RICHARD THOMAS MOYNAN. RHA (1856 - 1906) Only a Poor Little Crossing Sweeper

RICHARD THOMAS MOYNAN. RHA (1856 - 1906) Only a Poor Little Crossing Sweeper



Only a Poor Little Crossing Sweeper

Oil on canvas

Framed: 127 x 105 cm
Unframed: 114 x 93 cm

The Irish artist, Richard Thomas Moynan (1856-1906), painted a variety of subjects that reflected the social, political and economic landscape of his day. As a student at the Dublin Metropolitan School of Art and the Royal Hibernian Academy, he won many academic prizes, but his crowning achievement occurred in 1883 when he was awarded the Albert Prize, 'for the best picture shown in the Academy by a student' (Strickland, 1989, p. 144). Roderic O'Conor, C.E. Lodge and H.C. Tisdell were also contenders for this coveted award. Winning the Albert Prize facilitated Moynan's move to the Royal Academy of Fine Art in Antwerp where he followed in the footsteps of Irish artists such as Walter Osborne, Joseph Malachy Kavanagh and Nathaniel Hill.
It was only a matter of six months before:
'He gained the first place for painting from the living model in the annual 'concours,' in which a hundred students of all nationalities competed.'
(Walter Strickland, 1989, p. 144)
This entitled Moynan to private tuition from the Director of the Academy, Karel Verlat. During the artist's second year in Antwerp, the college admitted its most famous student, Vincent Van Gogh. However, the Dutchman's temperament proved to be incompatible with the Academy's ethos and, two months later, he moved on to Paris. In 1885, Moynan also moved to Paris to study portraiture at the Academy Julian under 'Collin, Courtois, Robert-Fleury and Bouguereau'. (Strickland, 1989, p. 144)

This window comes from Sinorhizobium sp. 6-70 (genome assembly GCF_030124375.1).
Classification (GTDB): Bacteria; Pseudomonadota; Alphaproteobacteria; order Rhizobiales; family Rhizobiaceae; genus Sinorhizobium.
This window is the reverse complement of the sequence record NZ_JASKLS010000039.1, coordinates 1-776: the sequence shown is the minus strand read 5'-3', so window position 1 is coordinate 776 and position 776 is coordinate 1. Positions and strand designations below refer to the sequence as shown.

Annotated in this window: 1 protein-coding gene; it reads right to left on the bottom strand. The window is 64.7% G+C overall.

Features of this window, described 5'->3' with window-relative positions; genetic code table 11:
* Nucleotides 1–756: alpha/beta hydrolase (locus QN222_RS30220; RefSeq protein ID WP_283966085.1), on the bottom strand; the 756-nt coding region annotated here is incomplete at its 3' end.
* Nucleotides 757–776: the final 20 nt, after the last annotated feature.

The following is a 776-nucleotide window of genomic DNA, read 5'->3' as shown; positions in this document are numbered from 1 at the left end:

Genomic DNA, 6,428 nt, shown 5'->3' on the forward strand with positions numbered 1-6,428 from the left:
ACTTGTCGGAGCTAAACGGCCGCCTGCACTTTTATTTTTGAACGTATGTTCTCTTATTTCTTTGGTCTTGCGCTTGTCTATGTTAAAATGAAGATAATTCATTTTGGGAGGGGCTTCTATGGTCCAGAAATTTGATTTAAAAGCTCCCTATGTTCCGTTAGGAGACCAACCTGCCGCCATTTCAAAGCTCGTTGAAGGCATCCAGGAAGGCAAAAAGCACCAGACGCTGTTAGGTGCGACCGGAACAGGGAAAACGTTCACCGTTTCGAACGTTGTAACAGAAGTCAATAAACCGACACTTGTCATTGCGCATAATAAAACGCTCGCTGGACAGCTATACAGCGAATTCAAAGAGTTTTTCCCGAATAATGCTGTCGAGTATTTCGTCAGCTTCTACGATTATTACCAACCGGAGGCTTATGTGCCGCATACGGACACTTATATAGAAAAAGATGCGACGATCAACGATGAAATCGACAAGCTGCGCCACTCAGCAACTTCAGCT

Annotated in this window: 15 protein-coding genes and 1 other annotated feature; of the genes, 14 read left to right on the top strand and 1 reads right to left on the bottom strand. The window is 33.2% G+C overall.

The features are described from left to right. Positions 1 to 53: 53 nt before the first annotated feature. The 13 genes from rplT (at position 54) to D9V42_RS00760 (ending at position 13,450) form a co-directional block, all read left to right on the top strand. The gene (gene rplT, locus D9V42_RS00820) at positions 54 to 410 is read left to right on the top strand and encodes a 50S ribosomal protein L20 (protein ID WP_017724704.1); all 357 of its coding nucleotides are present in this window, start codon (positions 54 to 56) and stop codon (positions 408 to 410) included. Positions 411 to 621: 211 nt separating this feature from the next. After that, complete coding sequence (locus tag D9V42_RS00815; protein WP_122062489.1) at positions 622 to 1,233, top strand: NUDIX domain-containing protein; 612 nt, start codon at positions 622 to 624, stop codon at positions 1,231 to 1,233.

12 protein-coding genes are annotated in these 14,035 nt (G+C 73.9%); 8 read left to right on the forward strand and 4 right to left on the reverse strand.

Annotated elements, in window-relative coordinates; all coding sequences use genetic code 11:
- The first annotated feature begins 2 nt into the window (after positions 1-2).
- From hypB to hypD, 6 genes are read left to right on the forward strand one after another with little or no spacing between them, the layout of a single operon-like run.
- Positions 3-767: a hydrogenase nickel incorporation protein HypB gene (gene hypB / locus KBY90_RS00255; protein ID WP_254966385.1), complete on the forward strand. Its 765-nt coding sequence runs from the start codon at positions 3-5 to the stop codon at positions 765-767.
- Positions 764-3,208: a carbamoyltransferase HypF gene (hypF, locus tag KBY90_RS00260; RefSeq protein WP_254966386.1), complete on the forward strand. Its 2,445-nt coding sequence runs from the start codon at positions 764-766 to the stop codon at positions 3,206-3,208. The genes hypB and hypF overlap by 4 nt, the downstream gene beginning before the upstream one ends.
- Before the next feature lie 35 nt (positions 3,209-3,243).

Returning to Dublin in the winter of 1886, Moynan made several self-portraits to showcase his newly-developed skills. Two works from this series, The Artist in His Studio at Harold's Cross (1887) and Taking Measurements (1887), are in the National Gallery of Ireland collection, while a third adorns the dining room of University College Galway.
Moynan was a dedicated father whose rapport with children was noted as far away as London:
Mr Moynan was chiefly a figure painter, and his favourite subject was child life in the slums. (Obituary of Richard Thomas Moynan: London Times, 11th April 1906)
He made many large compositions depicting children at play: Tug of War (1891), A Travelling Show (1892) Ball in the Cap (1893), Invitation to go Haymaking (1898), A Game of Skill (1890s). But, the most celebrated of these works is Military Manoeuvres (1891), (National Gallery of Ireland). This genre-piece depicts boys parading through Main Street Leixlip, pretending to be a military band.
But the artist also painted smaller canvases featuring a single child. These so called Street Arabs were associated with an occupation. The Newspaper Seller (1891) is the first of many works dealing with this subject. Three years later the same child featured in Only a Waif, Cold and Wearied (1894). This signed and dated painting shows a sleeping boy in three-quarter view, clutching a sheaf of newspapers. He is seated in an alleyway, dressed in a coat, muffler, skull-cap and knee-length trousers. His left foot rests on his right, in an effort to avoid contact with the cold ground. The artist's palette reverts to his Antwerp days and is compiled chiefly of browns and greens, relieved only by the paleness of the boy's face, the whiteness of the newspapers, and the orange muffler at the child's throat.
This canvas is very similar to the smaller painting The Little Newspaper Boy, in this catalogue. The child is seated in left profile, wearing identical clothing to the subject in Only a Waif, Cold and Wearied, with a newspaper secured under his arm, and his hands are similarly tucked into the sleeve of his jacket to provide warmth. Once again his left foot rests on his right to help fend off the cold, but his eyes are open and downcast. The clean face of the child suggests pride in his appearance despite his poverty.